British and Irish Politics and Policy

  • Five-Year-Mission
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    Book Review: Five Year Mission: The Labour Party Under Ed Miliband

Book Review: Five Year Mission: The Labour Party Under Ed Miliband

Five Year Mission: The Labour Party Under Ed Miliband provides a detailed, insightful and at times riveting account of Ed Miliband’s failed attempt to revive Labour’s electoral fortunes following the 2010 electoral defeat and the demise of New Labour. Eunice Goes considers this essential reading to understand Miliband’s failures that ultimately cost him his job in the recent 2015 general election.

Five Year […]

Book Review: Action Research for Sustainability

Sustainability researchers often forget that many of their fellow humans, even if thoroughly convinced of the problems of environmental degradation, have differing pressing interests and concerns that leave limited time or energy to engage with grand societal challenges, writes Michael Veale. Action Research for Sustainability is interesting reading for researchers studying social systems, for those designing social science education, and a […]

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    Book Review: Enemy on the Euphrates The British Occupation of Iraq and the Great Arab Revolt, 1914–1921

Book Review: Enemy on the Euphrates The British Occupation of Iraq and the Great Arab Revolt, 1914–1921

Enemy on the Euphrates: The British Occupation of Iraq and the Great Arab Revolt, 1914-1921 documents the British Empire’s occupation of Iraq during the First World War and the subsequent uprising against its rule. The author, Ian Rutledge, offers ‘a story of imperial arrogance and plunder, and the inevitable reaction that it generates’, writes William Eichler.

Enemy on the Euphrates: The […]

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    Book review: Thrive: The Power of Evidence-Based Psychological Therapies

Book review: Thrive: The Power of Evidence-Based Psychological Therapies

Thrive explores the new effective solutions to the misery and injustice caused by mental illness. It describes how successful psychological treatments have been developed and explains what works best for whom. It also urges us to do all we can to prevent these problems in the first place, through better schools and a better society. Marion Koob reviews, writing that […]

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    Book Review: Truth Wars: The Politics of Climate Change, Military Intervention and Financial Crisis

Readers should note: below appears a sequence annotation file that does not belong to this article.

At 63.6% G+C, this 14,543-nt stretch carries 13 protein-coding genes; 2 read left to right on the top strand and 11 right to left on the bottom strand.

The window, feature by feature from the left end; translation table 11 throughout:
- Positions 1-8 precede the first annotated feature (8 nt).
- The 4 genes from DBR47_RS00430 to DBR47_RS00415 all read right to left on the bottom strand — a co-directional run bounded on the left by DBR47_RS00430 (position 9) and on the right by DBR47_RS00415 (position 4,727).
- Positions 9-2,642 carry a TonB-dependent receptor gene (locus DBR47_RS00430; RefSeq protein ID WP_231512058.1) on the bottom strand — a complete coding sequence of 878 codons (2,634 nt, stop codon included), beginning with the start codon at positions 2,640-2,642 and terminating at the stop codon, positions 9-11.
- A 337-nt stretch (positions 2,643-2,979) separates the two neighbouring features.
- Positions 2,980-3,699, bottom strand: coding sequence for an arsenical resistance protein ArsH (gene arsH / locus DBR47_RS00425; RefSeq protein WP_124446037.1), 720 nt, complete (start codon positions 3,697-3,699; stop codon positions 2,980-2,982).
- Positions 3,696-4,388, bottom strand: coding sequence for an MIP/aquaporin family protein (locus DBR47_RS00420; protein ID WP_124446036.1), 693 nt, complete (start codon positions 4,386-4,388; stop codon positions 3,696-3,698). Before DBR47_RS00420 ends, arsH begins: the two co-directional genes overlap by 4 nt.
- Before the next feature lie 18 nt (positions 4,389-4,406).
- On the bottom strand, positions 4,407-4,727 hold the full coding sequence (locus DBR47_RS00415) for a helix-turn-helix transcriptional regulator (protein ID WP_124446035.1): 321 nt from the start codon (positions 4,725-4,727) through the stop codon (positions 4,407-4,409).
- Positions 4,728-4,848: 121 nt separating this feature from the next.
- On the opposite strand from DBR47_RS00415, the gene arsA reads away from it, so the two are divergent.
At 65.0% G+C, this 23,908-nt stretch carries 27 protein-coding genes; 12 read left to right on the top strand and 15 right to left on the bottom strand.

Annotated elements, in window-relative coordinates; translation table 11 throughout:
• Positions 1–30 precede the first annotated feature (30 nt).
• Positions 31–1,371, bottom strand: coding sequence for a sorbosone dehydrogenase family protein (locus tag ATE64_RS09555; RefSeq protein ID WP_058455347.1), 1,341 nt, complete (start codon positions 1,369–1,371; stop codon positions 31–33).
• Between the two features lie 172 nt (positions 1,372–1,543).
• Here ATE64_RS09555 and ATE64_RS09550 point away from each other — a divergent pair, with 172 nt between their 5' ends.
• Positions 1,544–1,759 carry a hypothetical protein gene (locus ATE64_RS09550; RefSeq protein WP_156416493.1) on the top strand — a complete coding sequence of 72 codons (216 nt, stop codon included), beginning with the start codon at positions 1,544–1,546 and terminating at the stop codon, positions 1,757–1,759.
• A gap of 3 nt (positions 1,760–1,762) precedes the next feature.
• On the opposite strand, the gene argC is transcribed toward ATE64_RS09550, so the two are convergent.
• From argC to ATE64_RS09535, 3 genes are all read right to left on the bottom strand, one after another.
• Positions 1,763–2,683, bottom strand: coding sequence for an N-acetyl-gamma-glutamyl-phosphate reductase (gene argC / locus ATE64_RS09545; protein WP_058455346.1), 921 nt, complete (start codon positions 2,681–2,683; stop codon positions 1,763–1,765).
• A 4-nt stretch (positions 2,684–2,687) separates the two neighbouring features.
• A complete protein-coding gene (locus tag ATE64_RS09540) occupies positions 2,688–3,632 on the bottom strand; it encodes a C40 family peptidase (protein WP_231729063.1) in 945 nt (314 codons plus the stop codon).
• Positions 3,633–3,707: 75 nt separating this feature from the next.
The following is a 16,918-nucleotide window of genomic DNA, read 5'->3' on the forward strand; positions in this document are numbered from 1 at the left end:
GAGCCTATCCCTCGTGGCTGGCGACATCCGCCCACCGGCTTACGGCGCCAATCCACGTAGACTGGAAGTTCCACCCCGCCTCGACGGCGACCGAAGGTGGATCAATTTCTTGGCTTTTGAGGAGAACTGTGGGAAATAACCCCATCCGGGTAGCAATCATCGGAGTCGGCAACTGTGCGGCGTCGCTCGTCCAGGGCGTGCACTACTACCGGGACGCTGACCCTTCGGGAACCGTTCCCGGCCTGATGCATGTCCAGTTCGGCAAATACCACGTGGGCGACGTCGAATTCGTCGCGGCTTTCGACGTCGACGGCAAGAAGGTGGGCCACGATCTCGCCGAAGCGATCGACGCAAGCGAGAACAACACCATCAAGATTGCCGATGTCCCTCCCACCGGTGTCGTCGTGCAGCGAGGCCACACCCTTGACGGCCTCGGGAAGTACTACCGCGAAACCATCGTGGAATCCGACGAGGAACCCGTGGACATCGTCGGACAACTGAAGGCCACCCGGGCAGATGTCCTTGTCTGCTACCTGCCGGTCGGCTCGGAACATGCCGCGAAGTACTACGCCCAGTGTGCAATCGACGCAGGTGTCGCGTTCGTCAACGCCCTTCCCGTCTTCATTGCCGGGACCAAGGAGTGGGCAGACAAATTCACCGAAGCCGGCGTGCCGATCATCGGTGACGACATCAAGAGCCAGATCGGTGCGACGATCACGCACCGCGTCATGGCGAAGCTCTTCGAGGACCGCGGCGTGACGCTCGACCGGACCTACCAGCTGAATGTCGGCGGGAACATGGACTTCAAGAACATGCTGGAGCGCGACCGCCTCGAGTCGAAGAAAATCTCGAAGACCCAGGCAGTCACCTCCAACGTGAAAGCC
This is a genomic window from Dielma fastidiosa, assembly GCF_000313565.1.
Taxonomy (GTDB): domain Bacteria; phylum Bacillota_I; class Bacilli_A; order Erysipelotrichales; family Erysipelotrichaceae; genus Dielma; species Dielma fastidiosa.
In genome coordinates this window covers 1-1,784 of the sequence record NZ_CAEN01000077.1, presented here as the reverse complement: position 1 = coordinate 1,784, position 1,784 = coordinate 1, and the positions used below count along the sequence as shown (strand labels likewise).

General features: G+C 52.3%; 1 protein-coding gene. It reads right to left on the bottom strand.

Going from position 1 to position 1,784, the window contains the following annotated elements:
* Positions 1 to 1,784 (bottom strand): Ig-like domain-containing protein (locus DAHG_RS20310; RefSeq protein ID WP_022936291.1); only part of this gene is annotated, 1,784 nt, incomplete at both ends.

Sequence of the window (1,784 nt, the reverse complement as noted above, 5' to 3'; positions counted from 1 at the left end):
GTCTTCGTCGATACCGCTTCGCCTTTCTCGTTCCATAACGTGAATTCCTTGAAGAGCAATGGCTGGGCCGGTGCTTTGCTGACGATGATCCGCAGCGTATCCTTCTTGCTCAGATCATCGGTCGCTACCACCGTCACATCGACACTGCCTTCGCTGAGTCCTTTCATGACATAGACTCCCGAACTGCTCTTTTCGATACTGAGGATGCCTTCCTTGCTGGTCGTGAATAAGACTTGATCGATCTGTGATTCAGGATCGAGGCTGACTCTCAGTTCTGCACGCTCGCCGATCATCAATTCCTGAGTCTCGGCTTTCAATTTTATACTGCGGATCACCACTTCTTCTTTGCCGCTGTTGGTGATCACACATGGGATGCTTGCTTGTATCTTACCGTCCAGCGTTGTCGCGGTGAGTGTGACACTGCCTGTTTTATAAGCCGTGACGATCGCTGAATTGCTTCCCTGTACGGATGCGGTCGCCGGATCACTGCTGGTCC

Book Review: Truth Wars: The Politics of Climate Change, Military Intervention and Financial Crisis

The language of war has been increasingly deployed across a whole spectrum of ecological, social and economic problems: war on terror; war on warming; war on want; war on bankers’ bonuses; war on drugs; war on waste; war on genocidal leaders. Peter Lee examines climate change, military intervention and financial collapse to reveal how truth is used by competing […]

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    Book Review: Good times, bad times: The welfare myth of them and us

Book Review: Good times, bad times: The welfare myth of them and us

Two-thirds of UK government spending now goes on the welfare state and where the money is spent – healthcare, education, pensions, benefits – is the centre of political and public debate. Good Times, bad times says this debate is dominated by the myth that the population divides into those who benefit from the welfare state and those who pay […]

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    Book Review: Networks of sound, style and subversion: The punk and post-punk worlds of Manchester, London, Liverpool and Sheffield, 1975–80

Book Review: Networks of sound, style and subversion: The punk and post-punk worlds of Manchester, London, Liverpool and Sheffield, 1975–80

This book examines the birth of punk in the UK and its transformation, within a short period of time, into post-punk. Deploying innovative concepts of ‘critical mass’, ‘social networks’ and ‘music worlds’, and using sophisticated techniques of ‘social network analysis’, it teases out the events and mechanisms involved in punk’s ‘micro-mobilisation’, its diffusion across the UK and its transformation […]

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    Book Review: Policy change, public attitudes and social citizenship: Does neoliberalism matter?

Book Review: Policy change, public attitudes and social citizenship: Does neoliberalism matter?

Neoliberal reforms have both revealed and effected a radical shift in government thinking about social citizenship rights around the world. But have they had a similarly significant impact on public support for these rights? This unique book traces public views on social citizenship across three decades through attitudinal data from New Zealand, the United Kingdom, and Australia. Maxine Montaigne […]

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Creative Commons Attribution-NonCommercial-NoDerivs 3.0 Unported
This work by British Politics and Policy at LSE is licensed under a Creative Commons Attribution-NonCommercial-NoDerivs 3.0 Unported.